v. Commissioner of Central Excise, Meerut (1997 (91) ELT 120). According to CEGAT, that was not of any assistance to the appellant. The decision of the Tribunal which remanded the matter was clear and specific as to the terms of the remand. The Tribunal noted in paragraph 6 that the stand now taken before it, that the cost of the cylinder had been amortized in the price of the packing material was totally contradictory to the stand taken before the adjudicating authority, in the absence of any material placed before him to support the present stand. It said "in these circumstances, it follows that the amount collected under separate invoices represented, as admitted before the Adjudicating Authority, a part of the cost of printing cylinder". While it noted in paragraph 8 in accordance with the view taken in Flex Industries case (supra) that the cost of Cylinder must be reflected in the assessable value of the final product over a considerable period by amortizing the most, it stressed again that the appellant before it had no case before the adjudicating authority and the costing of cylinder had been amortized. It specifically stated in paragraph 12 the matter was being remanded to the adjudicating authority for passing a fresh order after deciding the two aspect, what is the correct rate of duty, if any, chargeable, the correct amount of differential duty, if any payable, and the correct amount of penalty.

7. The CEGAT found that the terms of remand were specific.

The order of remand so far as relevant reads as follows:

"The last contention urged is that during a substantial part of the disputed period, duty chargeable on the finished products of the appellant was nil rate of duty either on account of Board order, dated 5.5.1989 or on account of exemption Notification No.49/87, dated 1.3.1987. These contentions have not been raised before the Adjudicating Authority who, therefore, did not have the opportunity to apply his mind in this regard. Though these contentions have not been raised before the lower authority, we are inclined to grant the appellant permission to raise these contentions at this stage. Consideration of these contentions would require reference to the approved classification lists and the description of the goods covered by the Board's order and the notification and also require factual investigation. In this view, this controversy should be decided by the Adjudicating Authority."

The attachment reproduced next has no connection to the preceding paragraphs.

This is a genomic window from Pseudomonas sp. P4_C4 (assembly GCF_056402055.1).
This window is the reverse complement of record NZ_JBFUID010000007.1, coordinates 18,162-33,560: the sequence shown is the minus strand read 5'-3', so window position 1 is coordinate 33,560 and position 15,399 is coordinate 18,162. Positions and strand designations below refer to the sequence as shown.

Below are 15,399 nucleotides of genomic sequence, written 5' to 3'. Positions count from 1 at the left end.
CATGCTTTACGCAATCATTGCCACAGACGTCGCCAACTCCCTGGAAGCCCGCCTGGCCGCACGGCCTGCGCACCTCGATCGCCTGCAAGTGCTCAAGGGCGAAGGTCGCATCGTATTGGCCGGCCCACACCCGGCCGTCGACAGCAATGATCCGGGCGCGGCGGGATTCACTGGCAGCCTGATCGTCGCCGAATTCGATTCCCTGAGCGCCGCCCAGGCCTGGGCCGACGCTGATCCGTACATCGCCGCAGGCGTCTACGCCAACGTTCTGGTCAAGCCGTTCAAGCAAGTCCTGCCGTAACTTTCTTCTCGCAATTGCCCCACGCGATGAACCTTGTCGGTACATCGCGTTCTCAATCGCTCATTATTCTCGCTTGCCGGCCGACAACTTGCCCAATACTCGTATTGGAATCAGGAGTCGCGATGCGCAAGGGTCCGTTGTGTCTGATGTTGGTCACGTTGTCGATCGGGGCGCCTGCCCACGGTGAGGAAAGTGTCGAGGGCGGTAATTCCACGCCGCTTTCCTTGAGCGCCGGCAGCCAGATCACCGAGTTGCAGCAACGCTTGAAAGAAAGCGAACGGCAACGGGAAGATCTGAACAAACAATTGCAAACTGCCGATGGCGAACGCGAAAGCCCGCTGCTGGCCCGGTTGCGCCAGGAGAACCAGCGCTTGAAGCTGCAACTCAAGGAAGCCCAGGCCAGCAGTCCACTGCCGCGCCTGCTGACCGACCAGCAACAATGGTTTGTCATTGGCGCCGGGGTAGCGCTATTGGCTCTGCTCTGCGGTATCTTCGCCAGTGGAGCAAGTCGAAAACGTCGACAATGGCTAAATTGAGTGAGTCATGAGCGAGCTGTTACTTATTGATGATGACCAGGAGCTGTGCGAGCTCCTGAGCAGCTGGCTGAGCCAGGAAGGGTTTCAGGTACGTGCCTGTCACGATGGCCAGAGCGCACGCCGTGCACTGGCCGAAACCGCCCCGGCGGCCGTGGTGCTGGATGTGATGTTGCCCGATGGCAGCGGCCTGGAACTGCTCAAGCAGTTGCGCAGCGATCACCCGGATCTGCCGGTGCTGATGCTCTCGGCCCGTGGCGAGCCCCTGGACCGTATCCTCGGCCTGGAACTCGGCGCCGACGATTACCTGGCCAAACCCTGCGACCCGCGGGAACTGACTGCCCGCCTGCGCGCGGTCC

8. Learned counsel for the appellant submitted that the remand was an open one and not a limited one. Therefore, the view expressed is not correct. It was submitted that the penalties imposed were higher.

9. Learned counsel for the respondents supported the impugned orders.

10. A bare reading of para 10 makes the position clear that it only related to the particular plea and no other plea which was covered by para 8. The scope of limited remand has been highlighted by this Court in Mohan Lal v. Anandibai and Ors.

(AIR 1971 SC 2177). It was observed at para 9 as follows:

"9. Lastly, counsel urged that now the suit has been remanded to the trial Court for reconsidering the plea of res judicata, the appellant should have been given an opportunity to amend the written statement so as to include pleadings in respect of the fraudulent nature and antedating of the gift deed Ext. P-3. These questions having been decided by the High Court could not appropriately be made the subject-matter of a fresh trial. Further, as pointed out by the High Court, any suit on such pleas is already time- barred and it would be unfair to the plaintiff- respondents to allow these pleas to be raised by amendment of the written statement at this late stage. In the order, the High Court has stated that the judgments and decrees and findings of both the lower courts were being set aside and the case was being remanded to the trial Court for a fresh decision on merits with advertence to the remarks in the judgment of the High Court. It was argued by learned counsel that, in making this order, the High Court has set aside all findings recorded on all issues by the trial Court and the first appellate Court. This is not a correct interpretation of the order. Obviously, in directing that findings of both courts are set aside, the High Court was referring to the points which the High Court considered and on which the High Court differed from the lower courts. Findings on other issues, which the High Court was not called upon to consider, cannot be deemed to be set aside by this order. Similarly, in permitting amendments, the High Court has given liberty to the present appellant to amend his written statement by setting out all the requisite particulars and details of his plea of res judicata, and has added that the trial Court may also consider his prayer for allowing any other amendments. On the face of it, those other amendments, which could be allowed, must relate to this very plea of res judicata. It cannot be interpreted as giving liberty to the appellant to raise any new pleas altogether which were not raised at the initial stage. The other amendments have to be those which are consequential to the amendment in respect of the plea of res judicata."